April 22, 2014 ()
PR Advice From a Journalist
In journalism school my professors often talked about dealing with public relations professionals with contempt, framing the relationship as one where both parties have completely opposing goals. The journalist’s job was to report the truth, they told us, while the PR representative’s job was to distort facts, withhold information, and ensure that only the right, brand-friendly message made it into the news.
Today, however, I would argue that the dynamic has changed significantly, with both sides finding a new level of understanding for the other. In school they prepared us for battle, but since leaving the ivory tower most of my interactions with PR professionals have been nothing short of pleasant, and the relationships we’ve built have been mutually beneficial. Every once in a while, however, I still come across those who are maintaining the habits once bemoaned by my professors. So, without further delay, here are a few Do’s and Don’ts for PR professionals.
Do build relationships. Make small talk and present a personality that is more than just the face of the organization you represent. Invite journalists for coffee or lunch, and if they’re too busy (as many are) than don’t be pushy, the gesture is more than enough.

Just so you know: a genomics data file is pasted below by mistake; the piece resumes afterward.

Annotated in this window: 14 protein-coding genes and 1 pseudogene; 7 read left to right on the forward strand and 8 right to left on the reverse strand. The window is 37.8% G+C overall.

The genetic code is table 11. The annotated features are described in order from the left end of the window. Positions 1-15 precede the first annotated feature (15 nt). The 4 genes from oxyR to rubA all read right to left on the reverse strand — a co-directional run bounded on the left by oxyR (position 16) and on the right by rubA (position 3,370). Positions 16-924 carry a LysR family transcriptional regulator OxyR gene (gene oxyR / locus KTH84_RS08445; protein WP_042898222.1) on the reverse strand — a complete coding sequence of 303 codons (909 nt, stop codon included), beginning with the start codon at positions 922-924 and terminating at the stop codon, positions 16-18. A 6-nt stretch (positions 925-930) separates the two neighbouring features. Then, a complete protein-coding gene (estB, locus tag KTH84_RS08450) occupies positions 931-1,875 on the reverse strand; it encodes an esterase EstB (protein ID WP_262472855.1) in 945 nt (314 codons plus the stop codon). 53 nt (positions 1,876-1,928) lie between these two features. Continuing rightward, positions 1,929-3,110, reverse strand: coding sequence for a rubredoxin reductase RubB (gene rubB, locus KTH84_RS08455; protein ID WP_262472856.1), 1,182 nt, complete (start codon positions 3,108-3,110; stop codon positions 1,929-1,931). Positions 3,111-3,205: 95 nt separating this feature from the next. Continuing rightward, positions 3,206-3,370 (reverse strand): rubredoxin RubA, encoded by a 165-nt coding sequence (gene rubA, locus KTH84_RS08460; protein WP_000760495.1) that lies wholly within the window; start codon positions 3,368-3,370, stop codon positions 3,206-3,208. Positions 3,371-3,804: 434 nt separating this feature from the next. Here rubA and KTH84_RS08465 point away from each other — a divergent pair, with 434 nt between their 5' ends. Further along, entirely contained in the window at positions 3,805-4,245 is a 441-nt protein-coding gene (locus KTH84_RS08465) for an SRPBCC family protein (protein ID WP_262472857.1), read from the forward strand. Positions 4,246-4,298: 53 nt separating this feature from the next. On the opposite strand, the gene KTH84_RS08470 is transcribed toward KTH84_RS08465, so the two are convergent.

Don’t spend that entire coffee break or lunch date talking about the company you are representing or the stories you want published. There will be time for that later. Instead, make an effort to understand what sort of material that journalist and their editors look for so you can better tailor story pitches in the future.
Do send personalized emails. Journalists and editors tend to skip over the generic emails that were obviously sent to hundreds of others, and only open the ones addressed to them personally, especially those sent by PR professionals who have previously made an attempt to build a relationship.
Don’t send every press release to every journalist in your address book. It still astounds me how often I get emails from PR professionals pitching stories for sections I don’t write for, or on topics I’ve never covered. Instead, carefully consider why you are sending this story to this particular journalist/editor, prove to them that you know their audience, and tell them why they would want to read/hear/watch that particular story. I personally guarantee a higher success rate will result from sending 10 personalized emails instead of 100 generic ones.
Do help us do our jobs, and we will help you do yours. If there’s a chance the person we want to interview is unavailable, let us know so that we have an opportunity to find alternative sources, and we’ll be sure to work with you again in the future.
Don’t make us jump through hoops to get information or arrange interviews. After all, I’m writing a story about the company you represent, and 99 per cent of the time the publicity will be beneficial to the organization. Most PR professionals understand this concept, but others still wait until just before deadline to tell us they are unable to meet our requests. I can’t think of a quicker way to land yourself and your organization on our black lists.